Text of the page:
A High Court judge ruled that Michael Gove abused his powers when he axed BSF projects for six local authorities. Sal McKeown gives her personal perspective on BSF and special schools in Kent.
“Wasteful and bureaucratic” were the words education secretary Michael Gove MP used when he announced the demise of Building Schools for the Future (BSF). I was working with Accessible Futures Ltd and Northgate at the time of the election, supporting Kent County Council as it sought to modernise a group of special schools. “Shameful and wrong headed” were the adjectives that came to my mind when I heard of Gove's BSF decision.
Kent is an interesting authority when it comes to special needs provision. Back in the Victorian days when they believed in the curative powers of fresh air many special schools and convalescent homes were built along the coast; these days they would probably be built near a motorway as transport links have become more important than ozone. So Thanet in Kent, which takes in Margate, Ramsgate and Broadstairs, has more than its share of special schools. However, the buildings are in a deplorable state.
Accessible Futures Ltd was working with five schools, each of which had its own distinctive problems. There was Foreland, a special school for children with complex and profound difficulties. This was to become a co:location with Hartsdown Technology College in Margate. Because of the nature of their disabilities, some children die before they finish their schooling at Foreland and one of the sensitive organisational challenges facing the BSF team was how to relocate their ashes to the new school grounds. Is this what Gove meant by wasteful and bureaucratic?
St Anthony’s School caters for students aged 5-16 with a range of behavioural, emotional, social and learning difficulties. They had a good ratio of computers to children but needed robust laptops for the children who have dyspraxia or might misuse computers on a bad day. They also needed an internet system that worked all the time and not just on a good day. Not a lot to ask really, but it did involve several meetings.
Laleham Gap School is the county's specialist provision for high functioning pupils aged 3-16 with autistic spectrum disorders or speech and language disorders. It is housed in an Edwardian edifice held up by scaffolding. It was rumoured to be a convalescent home in the First World War. Whether that is true or not, it would be fair to say that the excellent work of the staff is undermined by the building.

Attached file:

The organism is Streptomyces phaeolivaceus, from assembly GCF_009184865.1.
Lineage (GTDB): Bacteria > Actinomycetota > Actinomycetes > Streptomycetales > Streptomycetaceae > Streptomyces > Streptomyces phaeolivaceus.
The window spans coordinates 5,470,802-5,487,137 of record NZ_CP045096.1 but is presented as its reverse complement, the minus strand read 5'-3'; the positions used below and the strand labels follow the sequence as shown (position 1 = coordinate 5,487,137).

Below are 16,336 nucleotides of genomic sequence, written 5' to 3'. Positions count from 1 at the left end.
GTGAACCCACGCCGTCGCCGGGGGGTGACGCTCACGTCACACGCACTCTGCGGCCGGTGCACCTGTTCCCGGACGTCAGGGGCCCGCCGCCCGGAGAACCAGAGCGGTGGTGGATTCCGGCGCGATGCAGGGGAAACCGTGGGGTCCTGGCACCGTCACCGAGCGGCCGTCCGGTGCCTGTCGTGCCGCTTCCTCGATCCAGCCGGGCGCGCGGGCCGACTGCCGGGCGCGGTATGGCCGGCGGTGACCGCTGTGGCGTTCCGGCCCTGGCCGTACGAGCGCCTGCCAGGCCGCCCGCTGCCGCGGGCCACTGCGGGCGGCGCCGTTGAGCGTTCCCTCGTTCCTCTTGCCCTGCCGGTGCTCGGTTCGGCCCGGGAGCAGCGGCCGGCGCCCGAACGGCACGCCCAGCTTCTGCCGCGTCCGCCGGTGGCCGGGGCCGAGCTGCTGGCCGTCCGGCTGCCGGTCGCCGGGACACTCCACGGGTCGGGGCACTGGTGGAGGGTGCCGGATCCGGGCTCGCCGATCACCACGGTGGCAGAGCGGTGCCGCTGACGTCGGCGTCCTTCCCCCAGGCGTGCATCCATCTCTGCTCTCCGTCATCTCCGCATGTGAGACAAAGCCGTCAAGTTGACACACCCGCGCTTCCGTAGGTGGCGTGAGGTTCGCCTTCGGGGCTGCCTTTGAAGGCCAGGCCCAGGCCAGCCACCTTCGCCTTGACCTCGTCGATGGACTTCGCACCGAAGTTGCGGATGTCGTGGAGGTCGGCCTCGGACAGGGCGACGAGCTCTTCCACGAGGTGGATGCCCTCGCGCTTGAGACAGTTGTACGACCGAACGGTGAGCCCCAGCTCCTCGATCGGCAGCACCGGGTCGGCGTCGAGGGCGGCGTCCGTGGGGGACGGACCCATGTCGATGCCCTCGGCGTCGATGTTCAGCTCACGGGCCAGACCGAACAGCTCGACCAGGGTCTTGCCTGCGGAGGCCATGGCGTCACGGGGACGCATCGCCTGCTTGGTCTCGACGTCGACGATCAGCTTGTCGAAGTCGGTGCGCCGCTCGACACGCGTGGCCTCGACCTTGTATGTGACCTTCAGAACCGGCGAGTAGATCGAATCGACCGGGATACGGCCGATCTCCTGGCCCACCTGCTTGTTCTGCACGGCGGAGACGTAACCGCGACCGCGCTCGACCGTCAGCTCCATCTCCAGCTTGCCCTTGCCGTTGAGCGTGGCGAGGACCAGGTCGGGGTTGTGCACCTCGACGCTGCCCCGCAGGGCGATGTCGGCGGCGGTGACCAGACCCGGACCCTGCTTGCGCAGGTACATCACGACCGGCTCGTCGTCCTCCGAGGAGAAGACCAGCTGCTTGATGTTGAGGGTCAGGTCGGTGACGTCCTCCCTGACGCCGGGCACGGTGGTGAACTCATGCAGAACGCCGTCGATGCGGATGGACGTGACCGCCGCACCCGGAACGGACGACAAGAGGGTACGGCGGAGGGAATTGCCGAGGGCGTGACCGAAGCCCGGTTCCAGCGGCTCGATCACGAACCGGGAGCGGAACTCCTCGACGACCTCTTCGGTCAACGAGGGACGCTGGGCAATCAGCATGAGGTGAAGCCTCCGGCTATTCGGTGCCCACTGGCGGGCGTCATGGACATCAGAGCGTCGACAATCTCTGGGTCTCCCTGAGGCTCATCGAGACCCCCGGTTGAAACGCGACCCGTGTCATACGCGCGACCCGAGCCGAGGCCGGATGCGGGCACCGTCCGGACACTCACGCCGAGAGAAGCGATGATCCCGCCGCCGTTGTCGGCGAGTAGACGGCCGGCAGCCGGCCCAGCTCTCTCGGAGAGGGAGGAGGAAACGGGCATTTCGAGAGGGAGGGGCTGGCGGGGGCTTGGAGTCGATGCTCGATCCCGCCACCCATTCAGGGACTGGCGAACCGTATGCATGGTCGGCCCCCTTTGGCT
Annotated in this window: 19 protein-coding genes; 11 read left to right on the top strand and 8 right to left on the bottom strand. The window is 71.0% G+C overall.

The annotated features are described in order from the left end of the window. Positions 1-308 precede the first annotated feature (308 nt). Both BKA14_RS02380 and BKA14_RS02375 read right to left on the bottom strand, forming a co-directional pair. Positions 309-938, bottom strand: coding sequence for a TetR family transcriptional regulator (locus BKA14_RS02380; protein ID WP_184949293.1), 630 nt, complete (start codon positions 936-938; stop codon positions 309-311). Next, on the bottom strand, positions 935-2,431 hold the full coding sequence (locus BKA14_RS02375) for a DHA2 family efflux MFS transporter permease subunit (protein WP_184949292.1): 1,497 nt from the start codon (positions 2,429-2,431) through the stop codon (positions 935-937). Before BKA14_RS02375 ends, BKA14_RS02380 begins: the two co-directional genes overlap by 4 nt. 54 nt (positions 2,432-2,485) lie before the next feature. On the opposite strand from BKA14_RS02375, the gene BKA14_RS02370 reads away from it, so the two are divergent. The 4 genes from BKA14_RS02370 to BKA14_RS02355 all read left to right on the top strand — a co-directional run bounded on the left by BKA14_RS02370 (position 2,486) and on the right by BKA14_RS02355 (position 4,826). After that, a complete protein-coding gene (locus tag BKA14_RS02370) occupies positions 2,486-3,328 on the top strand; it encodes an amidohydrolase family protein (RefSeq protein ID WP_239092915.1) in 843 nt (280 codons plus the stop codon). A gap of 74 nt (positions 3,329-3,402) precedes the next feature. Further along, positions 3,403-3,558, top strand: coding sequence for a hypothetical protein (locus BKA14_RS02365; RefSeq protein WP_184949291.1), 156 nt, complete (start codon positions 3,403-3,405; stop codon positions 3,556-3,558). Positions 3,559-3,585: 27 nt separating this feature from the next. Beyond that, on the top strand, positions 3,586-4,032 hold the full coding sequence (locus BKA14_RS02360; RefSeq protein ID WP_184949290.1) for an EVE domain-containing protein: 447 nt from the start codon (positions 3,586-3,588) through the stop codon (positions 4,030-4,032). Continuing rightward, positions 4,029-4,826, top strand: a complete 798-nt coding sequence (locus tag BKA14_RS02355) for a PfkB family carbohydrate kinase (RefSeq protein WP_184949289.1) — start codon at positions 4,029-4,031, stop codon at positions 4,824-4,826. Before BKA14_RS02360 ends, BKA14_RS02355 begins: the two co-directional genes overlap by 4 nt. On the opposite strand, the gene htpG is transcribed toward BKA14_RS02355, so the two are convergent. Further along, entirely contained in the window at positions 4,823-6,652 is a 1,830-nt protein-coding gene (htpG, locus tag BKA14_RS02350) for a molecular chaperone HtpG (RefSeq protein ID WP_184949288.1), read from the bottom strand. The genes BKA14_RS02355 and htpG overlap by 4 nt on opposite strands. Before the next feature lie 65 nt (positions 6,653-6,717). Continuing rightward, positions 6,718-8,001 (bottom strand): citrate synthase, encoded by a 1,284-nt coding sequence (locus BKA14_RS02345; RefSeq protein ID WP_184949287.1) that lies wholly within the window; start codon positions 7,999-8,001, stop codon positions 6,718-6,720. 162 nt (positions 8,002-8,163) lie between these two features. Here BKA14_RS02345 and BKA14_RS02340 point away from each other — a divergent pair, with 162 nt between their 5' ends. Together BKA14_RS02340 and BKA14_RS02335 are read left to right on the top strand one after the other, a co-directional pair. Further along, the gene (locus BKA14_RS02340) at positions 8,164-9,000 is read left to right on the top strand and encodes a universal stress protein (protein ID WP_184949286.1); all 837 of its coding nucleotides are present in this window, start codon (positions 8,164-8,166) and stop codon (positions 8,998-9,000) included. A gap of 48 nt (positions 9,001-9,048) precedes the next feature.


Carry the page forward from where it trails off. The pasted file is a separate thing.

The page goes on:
Children with autism can respond in a very extreme way to visual and auditory stimuli and the smell of school dinners permeates the corridors while the huts out the back are very noisy when it rains. Laleham Gap has a residential unit for those children who cannot go home. We did spend a lot of time discussing how we would implement ICT so that the residents would have the same access to all the entertainment and learning tools that children might have at home: Facebook, digital cameras, iPods, Wiis and their like.
'Decisions about safety are balanced with children’s freedoms and cannot be rushed'
We also devoted valuable and expensive meeting time to consider how we could keep vulnerable children safe and whether fingerprint recognition would be a good idea. While it would give them instant access to the building, might they be targeted by the local scallies and forced to let intruders into residential areas? This was a challenge for the architects and planners but not, I would argue, wasteful or bureaucratic. Security is paramount in special schools – sometimes to stop abusive parents getting to children who have been taken away from them by the courts, sometimes to stop those who prey on children with learning disabilities. Decisions about safety have to be balanced with children’s freedoms and these discussions cannot be rushed.
When Michael Gove criticised the BSF process, he complained about the time taken to reach decisions and start the building process, “By contrast, Hong Kong International Airport, which was built on a barren rock in the South China Sea and can process 50 million passenger movements every year, took just six years to build – from start to finish."
Well good for Hong Kong airport, but it would not be a great place to educate children with disabilities Mr Gove, and I doubt whether anyone would want to spend five years or more of their life there. Here’s hoping that when you follow the High Court judge's ruling, and reconsider the BSF projects in which communities across the UK invested funds and their hopes for the future, you will demonstrate political creativity rather than spite, and improve the life chances of the disabled children of Kent.
Sally McKeown is a freelance writer and is an expert in special needs and inclusion